The population abundance and distribution of endemic citrus root weevils, regardless of species, vary from grove to grove, within a grove, and within a season. The seasonal abundance of adults within a citrus grove can be monitored using ground traps to capture emerging adults or via visual sighting of adults in the tree. No methods exist for monitoring larvae in the soil. By monitoring adult emergence using traps, the approximate time and intensity of adult emergence can be estimated for each infestation. By knowing the species of weevil and their seasonal emergence pattern from soil, a grower can apply adult control measures when weevil populations are highest. Research suggests that adult emergence often coincides with the onset of summer rains in late May through June, soil temperature, and the summer flush in central Florida groves.
Citrus root weevil management begins with the selection of a phytophthora-resistant rootstock that is certified weevil-free. Optimal soil drainage is fundamental to citrus root weevil management, particularly in heavier soils common to the coastal and interior flatwoods where insect and pathogen populations are highest. Tree decline associated with Diaprepes distribution is often patchy within groves and most obvious in lowlands. Stressed trees frequently harbor higher populations of adults because these stressed trees frequently generate more leaf flushes as food for adults. Spot-treating these locations with a chemical or biological agent should help. Regular fertilization and irrigation are crucial to new root growth in weevil-infested groves. Fertigation at monthly intervals has been used by growers to promote the growth of fibrous roots after Diaprepes has destroyed the taproot and inner crown of the tree. Skirt pruning and trunk banding can be effective in controlling flightless weevil species. Weed control is also needed to prevent movement into trees from stems of grasses and/or broadleaf weeds. Weed control is probably beneficial in reducing populations of alternate host plants. The use of sound cultural practices by the grower should be adequate for managing all citrus root weevils on mature trees except for the Diaprepes root weevil and blue-green citrus root weevils.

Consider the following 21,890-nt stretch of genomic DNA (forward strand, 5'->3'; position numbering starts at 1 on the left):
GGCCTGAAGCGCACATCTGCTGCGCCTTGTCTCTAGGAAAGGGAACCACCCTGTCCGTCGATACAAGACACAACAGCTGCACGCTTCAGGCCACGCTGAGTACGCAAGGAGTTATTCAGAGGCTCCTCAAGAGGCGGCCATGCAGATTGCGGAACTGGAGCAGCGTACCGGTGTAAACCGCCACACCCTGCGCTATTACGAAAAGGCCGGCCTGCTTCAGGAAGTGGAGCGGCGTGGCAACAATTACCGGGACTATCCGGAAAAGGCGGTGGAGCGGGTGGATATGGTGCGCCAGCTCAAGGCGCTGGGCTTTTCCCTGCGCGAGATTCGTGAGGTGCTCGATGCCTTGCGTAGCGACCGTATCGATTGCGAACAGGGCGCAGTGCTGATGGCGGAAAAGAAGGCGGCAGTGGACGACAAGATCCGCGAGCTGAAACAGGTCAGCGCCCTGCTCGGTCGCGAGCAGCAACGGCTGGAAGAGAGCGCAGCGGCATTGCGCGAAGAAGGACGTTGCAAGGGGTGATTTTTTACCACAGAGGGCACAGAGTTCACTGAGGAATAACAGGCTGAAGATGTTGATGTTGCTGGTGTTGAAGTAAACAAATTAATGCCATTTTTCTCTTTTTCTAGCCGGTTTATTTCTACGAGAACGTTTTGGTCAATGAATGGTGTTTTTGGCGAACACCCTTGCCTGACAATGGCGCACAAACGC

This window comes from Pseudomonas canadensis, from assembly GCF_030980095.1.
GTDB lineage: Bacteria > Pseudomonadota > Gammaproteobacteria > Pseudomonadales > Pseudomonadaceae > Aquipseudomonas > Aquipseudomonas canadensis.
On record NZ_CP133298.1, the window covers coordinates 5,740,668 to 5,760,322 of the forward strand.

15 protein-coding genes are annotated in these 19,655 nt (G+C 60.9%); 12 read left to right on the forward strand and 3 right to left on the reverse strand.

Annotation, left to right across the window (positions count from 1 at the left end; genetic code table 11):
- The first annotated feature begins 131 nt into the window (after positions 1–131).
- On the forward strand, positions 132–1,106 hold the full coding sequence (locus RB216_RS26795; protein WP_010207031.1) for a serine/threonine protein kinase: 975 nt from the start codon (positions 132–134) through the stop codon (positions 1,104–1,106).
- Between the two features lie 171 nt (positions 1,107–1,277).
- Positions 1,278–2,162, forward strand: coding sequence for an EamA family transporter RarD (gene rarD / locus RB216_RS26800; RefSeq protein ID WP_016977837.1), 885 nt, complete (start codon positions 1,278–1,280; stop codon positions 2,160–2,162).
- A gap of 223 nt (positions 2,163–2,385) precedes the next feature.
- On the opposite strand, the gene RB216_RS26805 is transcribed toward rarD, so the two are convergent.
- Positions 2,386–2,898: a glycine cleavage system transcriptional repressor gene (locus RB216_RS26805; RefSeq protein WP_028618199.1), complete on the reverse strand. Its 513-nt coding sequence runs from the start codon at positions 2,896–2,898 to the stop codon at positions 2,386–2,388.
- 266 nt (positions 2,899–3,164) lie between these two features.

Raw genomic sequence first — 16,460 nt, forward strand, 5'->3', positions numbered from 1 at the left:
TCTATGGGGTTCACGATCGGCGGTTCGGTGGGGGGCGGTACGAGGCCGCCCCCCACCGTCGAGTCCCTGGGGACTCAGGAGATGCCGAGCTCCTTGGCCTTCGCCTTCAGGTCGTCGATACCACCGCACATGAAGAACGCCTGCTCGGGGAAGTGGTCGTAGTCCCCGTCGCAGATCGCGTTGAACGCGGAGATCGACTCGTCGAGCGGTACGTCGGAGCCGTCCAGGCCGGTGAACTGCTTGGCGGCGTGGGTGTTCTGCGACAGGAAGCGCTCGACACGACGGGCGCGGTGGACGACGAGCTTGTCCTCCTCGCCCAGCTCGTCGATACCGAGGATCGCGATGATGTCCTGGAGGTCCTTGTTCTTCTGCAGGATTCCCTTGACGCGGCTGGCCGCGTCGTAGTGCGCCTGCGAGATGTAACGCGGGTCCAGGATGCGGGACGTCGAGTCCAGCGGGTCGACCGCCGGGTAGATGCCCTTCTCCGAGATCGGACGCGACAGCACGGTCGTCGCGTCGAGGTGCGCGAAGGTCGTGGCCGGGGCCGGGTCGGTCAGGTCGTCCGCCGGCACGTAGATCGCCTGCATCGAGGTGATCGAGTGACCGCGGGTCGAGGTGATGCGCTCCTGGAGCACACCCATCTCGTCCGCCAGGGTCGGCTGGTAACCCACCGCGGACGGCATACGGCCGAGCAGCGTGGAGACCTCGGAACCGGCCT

A wide range of parasites, predators, and pathogens attack citrus root weevils at one or more developmental stages within the tree canopy or in the soil. Most of these natural enemies are widely distributed and are general feeders. When focusing on cultural tactics favoring tree health and not using chemical methods, growers are conserving and augmenting the natural enemies of citrus root weevils.
Pest Control Considerations
Pest management of Diaprepes and, to a lesser extent, other citrus root weevils must begin with control of different life stages, particularly adult weevils, using the following options: (1) foliar sprays for egg and adult suppression, (2) chemical barriers for larval control, and (3) biological control of all subterranean stages with nematodes. The application of these control tactics is timed according to monitoring of adult emergence and the onset of leaf flushing in the spring/summer period. Any of these tactics should reduce root injury and help sustain root health from grove to grove. For many groves, however, pest management might differ according to (1) rootstock susceptibility to soilborne diseases (i.e., Phytophthora spp.) and (2) root stress caused by excessive flooding and poor drainage of sandy loam soils. In certain grove situations, a soil fungicide for control of Phytophthora spp. should be advised (see fungicide section below).